One of the more rewarding parts of my work with Roadside Magazine has steadily turned into one of its saddest. A magazine about classic diners and other roadside attractions started while in my 30s predictably turned out readers older than myself, who often became an invaluable resource for us. They directed me to many hidden gems, and their colorful stories about the era where the diner reigned as queen of the roadside gave urgency to our mission. Members of this generation became some of our biggest fans, and some became good friends.
Yesterday, I had the sad honor of attending a memorial service for the dearest of these friends, Doug Smith. If you don’t recall the name, you might when you combine it with that of his indefatigable wife, Polly, his co-pilot of nearly 58 years.
The news of Doug’s passing at 81 stung painfully. In recent years, our correspondences had fallen off as my interest in all-things-roadside had waned and his health began to fade. It profoundly saddened me, because his presence had always loomed large in how I approached the magazine. Doug’s long career in the media, from newspapers to television to sports reporting and play-by-play announcing — and more — made him something of a role-model and mentor for me.
Unfortunately, our bootstrapped little rag couldn’t quite accommodate all of Doug’s rather prolific reporting. Looking back through my archives, I find a folder two-inches thick with reports and story ideas over the years, and he clearly wanted to help. I started the magazine because I loved diners. Doug loved diners. Turns out Doug also loved trains and baseball as well. His passion for those things made me look like a piker. Little did I realize it at the time, but I had created a magazine about all of Doug’s favorite things. I could have easily just called the thing Doug and Polly and put their photo on every cover.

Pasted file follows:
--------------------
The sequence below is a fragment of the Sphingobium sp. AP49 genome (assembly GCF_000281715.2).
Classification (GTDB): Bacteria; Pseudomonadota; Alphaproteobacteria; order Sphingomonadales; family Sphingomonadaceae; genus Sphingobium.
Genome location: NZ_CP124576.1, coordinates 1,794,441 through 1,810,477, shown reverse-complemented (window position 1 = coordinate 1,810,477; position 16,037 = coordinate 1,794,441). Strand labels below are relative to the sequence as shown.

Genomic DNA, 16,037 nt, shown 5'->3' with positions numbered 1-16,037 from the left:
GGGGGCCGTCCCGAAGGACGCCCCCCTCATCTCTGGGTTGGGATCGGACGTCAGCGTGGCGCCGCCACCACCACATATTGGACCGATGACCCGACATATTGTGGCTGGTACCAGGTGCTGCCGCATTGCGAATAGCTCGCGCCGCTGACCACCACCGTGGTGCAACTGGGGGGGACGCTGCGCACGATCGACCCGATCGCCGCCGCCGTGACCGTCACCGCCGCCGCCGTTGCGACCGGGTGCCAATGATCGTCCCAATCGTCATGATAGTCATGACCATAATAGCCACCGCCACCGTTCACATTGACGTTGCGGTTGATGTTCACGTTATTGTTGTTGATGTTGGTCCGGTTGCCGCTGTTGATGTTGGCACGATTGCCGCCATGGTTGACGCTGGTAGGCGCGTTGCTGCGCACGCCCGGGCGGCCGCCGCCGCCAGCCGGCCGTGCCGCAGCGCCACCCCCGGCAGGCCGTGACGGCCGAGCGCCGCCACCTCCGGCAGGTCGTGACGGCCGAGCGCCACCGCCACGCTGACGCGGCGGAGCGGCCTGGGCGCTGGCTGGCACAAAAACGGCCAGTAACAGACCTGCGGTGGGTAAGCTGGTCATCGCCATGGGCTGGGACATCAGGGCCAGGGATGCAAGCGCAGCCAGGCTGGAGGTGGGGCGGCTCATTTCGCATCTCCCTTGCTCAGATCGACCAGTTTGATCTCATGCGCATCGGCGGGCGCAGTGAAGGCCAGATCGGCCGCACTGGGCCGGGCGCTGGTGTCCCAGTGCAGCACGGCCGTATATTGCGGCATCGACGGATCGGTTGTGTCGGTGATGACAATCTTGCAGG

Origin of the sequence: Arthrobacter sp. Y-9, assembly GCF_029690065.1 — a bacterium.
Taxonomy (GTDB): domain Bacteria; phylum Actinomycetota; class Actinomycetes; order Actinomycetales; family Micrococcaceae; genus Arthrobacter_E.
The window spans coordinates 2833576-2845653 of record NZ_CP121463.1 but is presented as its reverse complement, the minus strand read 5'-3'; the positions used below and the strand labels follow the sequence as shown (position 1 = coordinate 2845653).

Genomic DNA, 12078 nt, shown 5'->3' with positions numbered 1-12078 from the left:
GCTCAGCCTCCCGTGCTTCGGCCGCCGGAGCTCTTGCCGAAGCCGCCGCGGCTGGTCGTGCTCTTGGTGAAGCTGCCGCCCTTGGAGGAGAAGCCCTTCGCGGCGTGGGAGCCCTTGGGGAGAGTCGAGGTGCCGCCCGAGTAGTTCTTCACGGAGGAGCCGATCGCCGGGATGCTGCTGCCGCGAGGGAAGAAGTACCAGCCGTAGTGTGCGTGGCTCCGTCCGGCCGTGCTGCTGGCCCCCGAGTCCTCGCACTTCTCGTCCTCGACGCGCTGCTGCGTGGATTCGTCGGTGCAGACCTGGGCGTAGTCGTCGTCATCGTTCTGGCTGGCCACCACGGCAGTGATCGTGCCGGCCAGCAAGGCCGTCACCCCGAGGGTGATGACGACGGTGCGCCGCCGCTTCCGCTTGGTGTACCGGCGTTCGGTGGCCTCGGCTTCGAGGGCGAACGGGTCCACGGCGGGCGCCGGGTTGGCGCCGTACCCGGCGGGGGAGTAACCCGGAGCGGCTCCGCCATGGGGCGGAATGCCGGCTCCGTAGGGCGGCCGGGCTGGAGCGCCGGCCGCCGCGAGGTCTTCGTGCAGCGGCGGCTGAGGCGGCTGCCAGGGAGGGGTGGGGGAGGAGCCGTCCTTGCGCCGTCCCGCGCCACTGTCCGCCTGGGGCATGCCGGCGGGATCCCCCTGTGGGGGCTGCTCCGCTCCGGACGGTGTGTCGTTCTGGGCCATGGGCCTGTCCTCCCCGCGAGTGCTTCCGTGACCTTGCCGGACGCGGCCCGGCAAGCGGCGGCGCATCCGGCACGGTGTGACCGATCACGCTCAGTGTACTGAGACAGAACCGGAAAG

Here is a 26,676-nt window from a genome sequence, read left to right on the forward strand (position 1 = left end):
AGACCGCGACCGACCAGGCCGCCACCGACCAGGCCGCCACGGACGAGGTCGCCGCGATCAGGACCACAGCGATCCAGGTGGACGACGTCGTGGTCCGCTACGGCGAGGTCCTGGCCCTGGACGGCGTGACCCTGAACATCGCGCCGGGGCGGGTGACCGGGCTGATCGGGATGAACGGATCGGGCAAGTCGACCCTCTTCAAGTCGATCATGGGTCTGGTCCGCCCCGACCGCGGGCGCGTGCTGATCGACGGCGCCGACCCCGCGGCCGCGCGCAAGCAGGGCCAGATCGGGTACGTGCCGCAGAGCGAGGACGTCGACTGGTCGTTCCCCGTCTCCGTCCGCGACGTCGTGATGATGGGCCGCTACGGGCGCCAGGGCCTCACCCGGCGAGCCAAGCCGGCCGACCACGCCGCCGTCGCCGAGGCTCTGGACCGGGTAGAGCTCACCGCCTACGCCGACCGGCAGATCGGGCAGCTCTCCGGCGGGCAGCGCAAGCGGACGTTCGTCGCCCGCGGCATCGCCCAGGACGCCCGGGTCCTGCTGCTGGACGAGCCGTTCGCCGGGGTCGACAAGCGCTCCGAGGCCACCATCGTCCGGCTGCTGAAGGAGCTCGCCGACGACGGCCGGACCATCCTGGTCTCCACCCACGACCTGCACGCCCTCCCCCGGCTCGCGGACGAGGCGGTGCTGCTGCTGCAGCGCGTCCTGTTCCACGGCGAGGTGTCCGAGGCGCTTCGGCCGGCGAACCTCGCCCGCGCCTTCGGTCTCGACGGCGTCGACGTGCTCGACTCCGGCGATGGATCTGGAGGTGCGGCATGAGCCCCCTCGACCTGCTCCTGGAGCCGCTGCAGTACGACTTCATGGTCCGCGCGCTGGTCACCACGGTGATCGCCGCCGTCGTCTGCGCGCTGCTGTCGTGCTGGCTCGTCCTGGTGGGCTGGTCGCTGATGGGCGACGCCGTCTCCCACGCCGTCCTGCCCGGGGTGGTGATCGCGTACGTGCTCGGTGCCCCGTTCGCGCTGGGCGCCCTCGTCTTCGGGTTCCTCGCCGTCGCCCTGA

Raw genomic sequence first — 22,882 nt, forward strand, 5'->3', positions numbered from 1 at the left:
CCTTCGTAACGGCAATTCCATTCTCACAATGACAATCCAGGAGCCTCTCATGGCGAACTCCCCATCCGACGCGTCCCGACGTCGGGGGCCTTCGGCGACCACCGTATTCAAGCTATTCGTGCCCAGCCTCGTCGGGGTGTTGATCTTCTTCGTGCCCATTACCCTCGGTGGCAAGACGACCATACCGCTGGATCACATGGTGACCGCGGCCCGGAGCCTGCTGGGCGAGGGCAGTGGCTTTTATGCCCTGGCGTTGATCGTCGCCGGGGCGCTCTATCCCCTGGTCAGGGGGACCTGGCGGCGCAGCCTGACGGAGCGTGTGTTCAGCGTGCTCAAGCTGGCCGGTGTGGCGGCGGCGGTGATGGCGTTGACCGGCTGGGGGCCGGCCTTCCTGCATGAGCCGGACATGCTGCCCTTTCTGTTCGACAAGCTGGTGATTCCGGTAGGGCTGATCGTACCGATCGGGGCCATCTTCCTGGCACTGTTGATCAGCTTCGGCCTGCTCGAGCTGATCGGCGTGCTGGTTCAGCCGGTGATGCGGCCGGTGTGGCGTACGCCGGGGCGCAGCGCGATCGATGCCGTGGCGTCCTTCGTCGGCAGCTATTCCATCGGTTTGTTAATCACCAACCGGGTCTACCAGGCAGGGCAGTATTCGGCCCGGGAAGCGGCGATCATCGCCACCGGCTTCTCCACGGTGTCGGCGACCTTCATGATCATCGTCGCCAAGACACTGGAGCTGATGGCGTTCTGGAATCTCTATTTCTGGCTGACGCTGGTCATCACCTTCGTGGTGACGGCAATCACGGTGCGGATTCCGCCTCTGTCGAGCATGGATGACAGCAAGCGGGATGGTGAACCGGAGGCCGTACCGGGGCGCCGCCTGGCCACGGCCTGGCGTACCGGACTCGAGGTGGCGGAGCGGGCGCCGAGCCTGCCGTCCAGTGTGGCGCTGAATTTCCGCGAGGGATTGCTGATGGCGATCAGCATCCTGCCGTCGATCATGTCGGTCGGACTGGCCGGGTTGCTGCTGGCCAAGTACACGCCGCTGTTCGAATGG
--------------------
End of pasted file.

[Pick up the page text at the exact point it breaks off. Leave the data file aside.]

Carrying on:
In 1997, we finally published Doug and Polly’s first Roadside feature, “Minors and Diners,” which vividly recounted their trip from Palatka, Florida back up to Niagara Falls. Along the way, they stopped off and visited every diner and minor league baseball park they could cram in the itinerary. Readers ate it up, and for good reason. Few people could so easily get on paper Doug’s penchant for turning a phrase or his groan-inducing puns in quite the same way. Doug had a quick mind, a big heart, and a knack for turning strangers into friends. His style served as a model for much of what I hoped to accomplish with all our content.
The original demise of the magazine in 2001 was painful in many ways, but especially because it killed Doug and Polly’s account of their trip along “America’s Other Road: Route 62”. Originally pitched to me in 1999, we had absolutely no place to put a 9500 word odyssey into a 32-page magazine.
When we suddenly found ourselves with a real budget and twice as much space after the magazine’s sale, we could not only publish the story, but we planned to portray the couple on the cover in an illustration by nationally renown artist Mark Zingarelli. Sadly, it never happened, and to the best of my knowledge, no one else published this opus either.
I last saw Doug when he came for a visit in 2012. He arrived by train, of course, and naturally we went to the nearest diner. The year before, we lost a mutual friend who died only two weeks after my last visit. Before then, I hadn’t seen this friend in eleven years. The shock of that news prompted me to resolve to spend more time with people I actually care about. Having Doug visit helped me stay true to that promise, and having him in my home greatly honored me.
Doug told stories by trade for which he had few peers. His skill for observation, his drive, and his passion for simple fun allowed him to process that information into some of the most entertaining prose we had the pleasure of publishing. He spoke directly and did not mosey to the point. Regarding my work, his fandom did not mean I escaped his critical eye by any means. A helpful jab from Doug meant more to me than a dozen letters of praise from casual readers.
I’ll miss you Doug. For you, I raise my glass of Maker’s Mark. You were a true American original.